HMA lawsuits, indictment highlight whistleblower risk
Allegations brought by insiders claiming kickbacks, sham business deals
The eight False Claims Act lawsuits being pursued against Health Management Associates (HMA) illustrate the risk that hospital executives take when they aggressively seek increased revenue without adequately assessing the potential for fraud charges, say healthcare fraud experts who are watching the case closely.
The government has intervened in eight False Claims Act lawsuits against the Naples, FL-based hospital chain. It alleges that HMA billed federal healthcare programs for medically unnecessary inpatient admissions from the emergency departments at HMA hospitals and paid remuneration to physicians in exchange for patient referrals, the Justice Department announced recently.
The government also has joined in the allegations in one of these lawsuits that Gary Newsome, HMA’s former CEO, directed HMA’s corporate practice of pressuring emergency department physicians and hospital administrators to raise inpatient admission rates, regardless of medical necessity. (See the stories on p. 39 and p. 40 for more on the allegations.)
HMA operates 71 hospitals in 15 states: Alabama, Arkansas, Florida, Georgia, Kentucky, Mississippi, Missouri, North Carolina, Oklahoma, Pennsylvania, South Carolina, Tennessee, Texas, Washington and West Virginia.
HMA’s practices violated the Anti-Kickback Statute, which prohibits offering, paying, soliciting, or receiving remuneration to induce referrals of items or services covered by Medicare, Medicaid, and other federally funded programs, the government claims. The Stark Statute prohibits a hospital from submitting claims for patient referrals made by a physician with whom the hospital has an improper financial arrangement, the government says.
Everyone can blow the whistle
One of the most important lessons for risk managers from the HMA case concerns the risk posed by whistleblowers, says John G. Martin, JD, an attorney with the law firm Garfunkel Wild in Great Neck, NY. Under the False Claims Act, whistleblowers can get rich by turning in providers committing fraud.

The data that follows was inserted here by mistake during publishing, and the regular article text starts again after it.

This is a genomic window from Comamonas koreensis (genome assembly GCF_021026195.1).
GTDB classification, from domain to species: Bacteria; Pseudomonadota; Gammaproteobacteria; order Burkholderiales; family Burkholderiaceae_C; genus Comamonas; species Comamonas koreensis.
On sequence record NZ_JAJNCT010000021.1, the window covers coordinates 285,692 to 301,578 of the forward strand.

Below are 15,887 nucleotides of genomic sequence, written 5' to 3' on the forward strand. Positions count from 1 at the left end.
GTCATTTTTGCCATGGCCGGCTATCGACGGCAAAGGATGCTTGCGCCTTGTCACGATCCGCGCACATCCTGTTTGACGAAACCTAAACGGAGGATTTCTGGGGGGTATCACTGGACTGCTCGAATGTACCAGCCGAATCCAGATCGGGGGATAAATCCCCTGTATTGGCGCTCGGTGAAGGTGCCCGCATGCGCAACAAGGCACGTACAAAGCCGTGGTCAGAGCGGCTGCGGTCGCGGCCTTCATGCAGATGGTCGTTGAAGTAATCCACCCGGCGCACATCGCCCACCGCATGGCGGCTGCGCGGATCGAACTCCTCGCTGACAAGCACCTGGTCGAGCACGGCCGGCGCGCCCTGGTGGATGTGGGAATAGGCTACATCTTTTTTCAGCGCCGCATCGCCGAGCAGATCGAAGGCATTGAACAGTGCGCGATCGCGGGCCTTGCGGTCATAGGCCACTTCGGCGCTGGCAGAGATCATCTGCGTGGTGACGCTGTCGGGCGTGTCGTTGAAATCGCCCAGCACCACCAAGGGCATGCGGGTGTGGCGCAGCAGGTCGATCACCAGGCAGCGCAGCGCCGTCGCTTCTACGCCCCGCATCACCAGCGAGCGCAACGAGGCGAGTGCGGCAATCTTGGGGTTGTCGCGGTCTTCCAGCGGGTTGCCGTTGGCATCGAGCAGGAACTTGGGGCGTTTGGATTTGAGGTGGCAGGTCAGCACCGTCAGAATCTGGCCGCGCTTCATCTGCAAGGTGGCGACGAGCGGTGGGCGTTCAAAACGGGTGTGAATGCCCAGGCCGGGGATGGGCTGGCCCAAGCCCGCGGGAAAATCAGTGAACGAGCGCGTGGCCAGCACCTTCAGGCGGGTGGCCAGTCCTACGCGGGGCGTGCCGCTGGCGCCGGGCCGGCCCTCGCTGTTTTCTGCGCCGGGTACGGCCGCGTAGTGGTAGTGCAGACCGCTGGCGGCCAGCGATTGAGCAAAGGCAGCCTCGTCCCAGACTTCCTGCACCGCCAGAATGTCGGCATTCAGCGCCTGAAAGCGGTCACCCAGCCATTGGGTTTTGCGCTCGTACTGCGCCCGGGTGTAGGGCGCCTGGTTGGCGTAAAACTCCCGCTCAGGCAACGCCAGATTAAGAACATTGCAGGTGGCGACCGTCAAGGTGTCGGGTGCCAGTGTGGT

The volume of whistleblowers has increased exponentially in recent years, Martin says. He has heard reports that some U.S. Attorney’s offices receive as many as five false claims allegations each day.
"In addition to government watchdogs reviewing your bills, you have to realize that everybody who works in your healthcare practice is a potential government investigator," Martin says. "Once they learn that if there is anything questionable and they might get rich off of it, they’re all looking for something to investigate. The idea that if the government is not looking at some policy or practice, you’re OK, that’s no longer valid in the healthcare field. Everyone is looking at it."
An HMA effort to encourage admissions and keeping scorecards on physician performance was at the heart of some of the False Claim allegations, but Martin cautions that the concept is not invalid. Many providers have a similar program to track "productivity" of physicians. The problem, he says, appears to be how HMA carried it out.
"It has to be done completely on the up and up, and vetted by an attorney or an experienced compliance officer," Martin says. "So many things that are natural to a business person in another area of work are forbidden in healthcare. Rewarding productivity is completely uncontroversial in any other field, and you can do it in healthcare, but only if you’re very careful about it."